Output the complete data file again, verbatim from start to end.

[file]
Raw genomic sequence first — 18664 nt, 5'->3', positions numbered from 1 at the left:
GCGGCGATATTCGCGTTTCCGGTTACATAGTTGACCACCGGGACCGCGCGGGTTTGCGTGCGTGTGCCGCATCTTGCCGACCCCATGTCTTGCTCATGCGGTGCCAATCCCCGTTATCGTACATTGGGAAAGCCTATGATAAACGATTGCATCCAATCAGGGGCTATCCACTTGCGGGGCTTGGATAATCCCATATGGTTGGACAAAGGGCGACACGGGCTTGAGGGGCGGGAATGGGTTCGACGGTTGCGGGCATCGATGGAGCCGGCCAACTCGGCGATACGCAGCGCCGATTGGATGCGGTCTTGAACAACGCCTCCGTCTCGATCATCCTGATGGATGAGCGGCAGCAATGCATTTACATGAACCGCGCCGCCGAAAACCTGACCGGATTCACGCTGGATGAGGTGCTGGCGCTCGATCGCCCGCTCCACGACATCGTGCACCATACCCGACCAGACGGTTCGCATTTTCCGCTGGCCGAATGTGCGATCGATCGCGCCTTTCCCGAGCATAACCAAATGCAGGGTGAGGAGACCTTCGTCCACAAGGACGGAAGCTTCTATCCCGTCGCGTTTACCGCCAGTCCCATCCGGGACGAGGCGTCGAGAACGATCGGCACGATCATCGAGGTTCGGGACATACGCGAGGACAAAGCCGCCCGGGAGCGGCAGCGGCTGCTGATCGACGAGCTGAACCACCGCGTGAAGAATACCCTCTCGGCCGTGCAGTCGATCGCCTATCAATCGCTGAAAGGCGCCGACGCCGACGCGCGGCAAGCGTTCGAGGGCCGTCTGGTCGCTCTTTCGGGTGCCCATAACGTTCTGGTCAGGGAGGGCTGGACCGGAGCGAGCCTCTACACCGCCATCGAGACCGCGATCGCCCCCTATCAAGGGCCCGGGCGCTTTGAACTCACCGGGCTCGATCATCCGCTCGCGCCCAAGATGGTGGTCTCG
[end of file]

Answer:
Raw genomic sequence first — 18664 nt, 5'->3', positions numbered from 1 at the left:
GCGGCGATATTCGCGTTTCCGGTTACATAGTTGACCACCGGGACCGCGCGGGTTTGCGTGCGTGTGCCGCATCTTGCCGACCCCATGTCTTGCTCATGCGGTGCCAATCCCCGTTATCGTACATTGGGAAAGCCTATGATAAACGATTGCATCCAATCAGGGGCTATCCACTTGCGGGGCTTGGATAATCCCATATGGTTGGACAAAGGGCGACACGGGCTTGAGGGGCGGGAATGGGTTCGACGGTTGCGGGCATCGATGGAGCCGGCCAACTCGGCGATACGCAGCGCCGATTGGATGCGGTCTTGAACAACGCCTCCGTCTCGATCATCCTGATGGATGAGCGGCAGCAATGCATTTACATGAACCGCGCCGCCGAAAACCTGACCGGATTCACGCTGGATGAGGTGCTGGCGCTCGATCGCCCGCTCCACGACATCGTGCACCATACCCGACCAGACGGTTCGCATTTTCCGCTGGCCGAATGTGCGATCGATCGCGCCTTTCCCGAGCATAACCAAATGCAGGGTGAGGAGACCTTCGTCCACAAGGACGGAAGCTTCTATCCCGTCGCGTTTACCGCCAGTCCCATCCGGGACGAGGCGTCGAGAACGATCGGCACGATCATCGAGGTTCGGGACATACGCGAGGACAAAGCCGCCCGGGAGCGGCAGCGGCTGCTGATCGACGAGCTGAACCACCGCGTGAAGAATACCCTCTCGGCCGTGCAGTCGATCGCCTATCAATCGCTGAAAGGCGCCGACGCCGACGCGCGGCAAGCGTTCGAGGGCCGTCTGGTCGCTCTTTCGGGTGCCCATAACGTTCTGGTCAGGGAGGGCTGGACCGGAGCGAGCCTCTACACCGCCATCGAGACCGCGATCGCCCCCTATCAAGGGCCCGGGCGCTTTGAACTCACCGGGCTCGATCATCCGCTCGCGCCCAAGATGGTGGTCTCG